Seizing the opportunity

Habitat III is a chance to rethink the sustainability of our cities and launch a New Urban Agenda.
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In 20 years, the density of cities has declined by 52.5 per cent and 37.5 per cent in developed and developing countries, respectively.

Habitat III, the Third International Conference on Housing and Sustainable Urban Development, offers the world an exceptional opportunity to rethink the sustainability of our urban model. It is largely recognized that cities have become the main driver of economic development. Yet an analysis of the urbanization of the last two decades reveals that current urban practices are unsustainable: our cities consume 78 per cent of the world’s energy, produce more than half of all greenhouse gas emissions and consume much more land than is needed, with consequent environmental impacts.

The New Urban Agenda is a set of strategies that aim at reducing and reversing these negative trends, by advocating a new model of urban development that results in equity, prosperity and environmental sustainability. It will be a guiding framework that, if implemented, will lead to better planned, designed, and governed cities in a world where half of its people are already urban. Good urbanization is essential to the success of Agenda 2030 and to the well-being of billions of people.

One key question in this analysis is to identify how good, well-planned urbanization can contribute to the planet's environmental sustainability. Urbanization that promotes compactness, connectivity and walkability is good for climate change mitigation and adaptation. Agglomeration and proximity provide enormous opportunities for energy efficiency. Compact and connected urban development results in lower greenhouse gas emissions and can also reduce the capital and operating costs of basic infrastructure and services.

The latest UN-Habitat analysis of world urbanization reveals, however, that the current model of urbanization does not follow these principles. Cities are increasingly less planned, leading to spontaneous urbanization, which in turn decreases the quality of life for millions. The density of cities has also declined by 52.5 per cent and 37.5 per cent in developed and developing countries, respectively, over the last 20 years. Such urban sprawl and reduced density is a result of lifestyle change, suburbanization both for the rich (in gated communities) and the poor (in mass housing schemes), land speculation, and spontaneous and informal land occupation.
Excessive urban expansion, combined with a corresponding decrease in density, has contributed to: the increased need for transport (and thus energy consumption); environmental degradation; growing per capita costs of urban services (water, sanitation and drainage); increased per capita costs of public space and infrastructure; and decreased productivity through urbanization, with less economies of agglomeration.
We must address this quickly, and effectively. UN-Habitat proposes a paradigm shift based around five strategies:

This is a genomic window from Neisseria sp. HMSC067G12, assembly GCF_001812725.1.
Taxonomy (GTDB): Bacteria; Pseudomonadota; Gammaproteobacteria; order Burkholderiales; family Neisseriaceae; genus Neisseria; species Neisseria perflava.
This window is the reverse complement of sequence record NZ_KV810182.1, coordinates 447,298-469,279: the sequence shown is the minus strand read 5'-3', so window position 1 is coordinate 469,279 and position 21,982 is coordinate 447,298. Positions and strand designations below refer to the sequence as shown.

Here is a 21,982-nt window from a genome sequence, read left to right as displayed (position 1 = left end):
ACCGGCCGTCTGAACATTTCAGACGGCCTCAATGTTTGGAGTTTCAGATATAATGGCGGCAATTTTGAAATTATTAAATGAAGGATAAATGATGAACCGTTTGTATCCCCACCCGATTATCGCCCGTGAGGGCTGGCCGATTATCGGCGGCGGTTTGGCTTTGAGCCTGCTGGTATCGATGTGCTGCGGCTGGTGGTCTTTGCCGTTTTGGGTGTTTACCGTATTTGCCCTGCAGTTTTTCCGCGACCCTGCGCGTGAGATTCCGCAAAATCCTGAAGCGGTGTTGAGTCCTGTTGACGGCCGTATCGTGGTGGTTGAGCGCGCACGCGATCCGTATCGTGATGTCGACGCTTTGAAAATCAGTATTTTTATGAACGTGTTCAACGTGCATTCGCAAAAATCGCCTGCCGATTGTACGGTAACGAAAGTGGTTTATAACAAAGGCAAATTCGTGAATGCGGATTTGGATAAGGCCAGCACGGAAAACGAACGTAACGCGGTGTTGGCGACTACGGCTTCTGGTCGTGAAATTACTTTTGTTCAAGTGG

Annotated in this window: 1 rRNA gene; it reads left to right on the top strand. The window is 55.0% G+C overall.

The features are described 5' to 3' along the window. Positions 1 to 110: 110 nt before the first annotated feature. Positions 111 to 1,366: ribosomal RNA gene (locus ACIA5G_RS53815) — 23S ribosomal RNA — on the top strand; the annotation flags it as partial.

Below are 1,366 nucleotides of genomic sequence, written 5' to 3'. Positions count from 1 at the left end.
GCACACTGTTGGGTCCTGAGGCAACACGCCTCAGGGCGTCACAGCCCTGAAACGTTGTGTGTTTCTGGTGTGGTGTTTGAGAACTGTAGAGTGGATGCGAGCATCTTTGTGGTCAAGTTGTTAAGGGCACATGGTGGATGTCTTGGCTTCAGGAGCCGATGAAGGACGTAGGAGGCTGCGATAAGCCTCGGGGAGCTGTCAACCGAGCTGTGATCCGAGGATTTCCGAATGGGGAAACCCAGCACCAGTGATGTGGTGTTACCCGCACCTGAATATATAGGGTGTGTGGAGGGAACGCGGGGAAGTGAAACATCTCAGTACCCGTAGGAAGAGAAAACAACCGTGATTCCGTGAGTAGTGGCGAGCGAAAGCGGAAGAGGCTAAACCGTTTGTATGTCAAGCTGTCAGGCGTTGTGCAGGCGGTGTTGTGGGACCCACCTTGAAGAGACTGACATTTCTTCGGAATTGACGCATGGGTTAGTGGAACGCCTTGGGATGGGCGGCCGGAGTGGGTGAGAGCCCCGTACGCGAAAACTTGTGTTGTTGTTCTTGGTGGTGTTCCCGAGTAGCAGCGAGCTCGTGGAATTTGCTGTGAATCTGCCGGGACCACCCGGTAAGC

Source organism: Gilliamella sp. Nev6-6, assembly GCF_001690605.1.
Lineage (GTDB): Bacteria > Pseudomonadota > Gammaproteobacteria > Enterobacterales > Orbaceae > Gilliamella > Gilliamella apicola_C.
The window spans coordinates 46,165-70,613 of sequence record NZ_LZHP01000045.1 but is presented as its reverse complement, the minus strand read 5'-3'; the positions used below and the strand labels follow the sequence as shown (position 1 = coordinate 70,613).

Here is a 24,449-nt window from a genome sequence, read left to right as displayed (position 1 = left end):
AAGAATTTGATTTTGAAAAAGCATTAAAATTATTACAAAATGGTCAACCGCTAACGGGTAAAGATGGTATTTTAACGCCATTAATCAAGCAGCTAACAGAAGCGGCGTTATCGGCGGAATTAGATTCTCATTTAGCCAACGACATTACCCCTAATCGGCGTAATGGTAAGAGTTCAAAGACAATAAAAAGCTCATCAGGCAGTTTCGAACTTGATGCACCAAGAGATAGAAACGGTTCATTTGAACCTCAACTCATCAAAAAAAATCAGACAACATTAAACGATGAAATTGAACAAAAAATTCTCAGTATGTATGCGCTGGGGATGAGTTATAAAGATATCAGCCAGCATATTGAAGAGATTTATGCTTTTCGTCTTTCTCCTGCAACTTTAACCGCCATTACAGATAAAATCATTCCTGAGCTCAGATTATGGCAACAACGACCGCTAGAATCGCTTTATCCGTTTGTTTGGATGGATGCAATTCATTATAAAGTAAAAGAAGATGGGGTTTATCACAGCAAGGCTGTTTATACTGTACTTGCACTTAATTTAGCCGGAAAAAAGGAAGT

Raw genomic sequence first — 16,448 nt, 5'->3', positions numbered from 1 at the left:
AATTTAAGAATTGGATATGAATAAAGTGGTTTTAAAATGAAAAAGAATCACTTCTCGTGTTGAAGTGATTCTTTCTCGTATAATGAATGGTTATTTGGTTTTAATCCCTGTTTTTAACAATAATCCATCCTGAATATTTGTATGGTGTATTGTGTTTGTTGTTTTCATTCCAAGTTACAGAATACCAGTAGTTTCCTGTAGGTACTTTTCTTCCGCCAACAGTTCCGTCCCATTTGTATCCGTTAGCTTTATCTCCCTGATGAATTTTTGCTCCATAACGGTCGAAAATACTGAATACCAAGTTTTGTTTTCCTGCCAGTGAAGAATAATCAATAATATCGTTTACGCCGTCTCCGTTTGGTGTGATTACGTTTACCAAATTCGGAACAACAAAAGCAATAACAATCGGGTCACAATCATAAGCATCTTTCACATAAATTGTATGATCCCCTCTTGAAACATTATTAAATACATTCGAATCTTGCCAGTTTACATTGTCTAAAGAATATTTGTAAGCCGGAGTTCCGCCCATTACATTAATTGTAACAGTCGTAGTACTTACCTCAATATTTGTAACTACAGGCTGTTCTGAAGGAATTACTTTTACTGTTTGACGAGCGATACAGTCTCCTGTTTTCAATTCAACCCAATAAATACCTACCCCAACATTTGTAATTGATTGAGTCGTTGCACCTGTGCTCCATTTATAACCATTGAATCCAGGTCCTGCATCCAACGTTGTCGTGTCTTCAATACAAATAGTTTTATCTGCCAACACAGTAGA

1) Develop National Urban Policies which establish mechanisms of coordination between central and local governments, preventing duplication of services and costs. These amalgamate the dispersed energy and potential of urban centres within a national system or hierarchy of cities and towns. They help coordinate the work of different sectors and tiers of government, establish incentives for more sustainable practices, and provide a basis for the allocation of resources.

2) Ensure proper urban legislation. Robust legislation, and its equitable implementation, shapes operational principles and stabilizes organizational structures, fostering institutional and social relationships that underpin the process of urbanization.

3) Support urban planning and design. Good planning can change a city’s internal structure, form and functionality, contributing to a more compact, integrated and connected layout, and leading to sustainable solutions. Densification, social diversity, climate change mitigation and adaptation, the sustainable use of natural resources, and adequate public spaces - including vibrant streets - are all results of good urban planning and design.

4) Urbanization must be financed. In order to create employment, urban areas and regions require strong economic growth strategies that take into account regeneration, cluster development and industrial zones. Strengthening municipal finance is about realigning fiscal authority, responsibility and revenue sharing, i.e. achieving the right balance between different levels of government, designing new financial mechanisms, exploring new sources of capital, and improving revenue collection systems and budget management and transparency.
5) Finally, in expanding a city, we must maintain planned city extensions and planned city in-fills. This results in lowered urban energy use and greenhouse gas emissions.

With the adoption of the Paris Agreement and, soon, a New Urban Agenda, there is renewed impetus for action. The New Urban Agenda is an opportunity further to improve the sustainability of our planet. It envisages cities that protect their ecosystems (water, natural habitats, and biodiversity) and minimize their environmental impact by changing to sustainable consumption and production patterns. At Habitat III, participants will have the opportunity to discuss environmental issues through the lens of urbanization: clean energy, sustainable use of land and resources in urban development; sound waste management; digitalization of services; innovative transport technologies; protecting ecosystems and biodiversity; sustainable consumption and production patterns; urban resilience; reducing disaster risks; and mitigating and adapting to climate change.

Let us seize this opportunity and achieve a better urban world for all.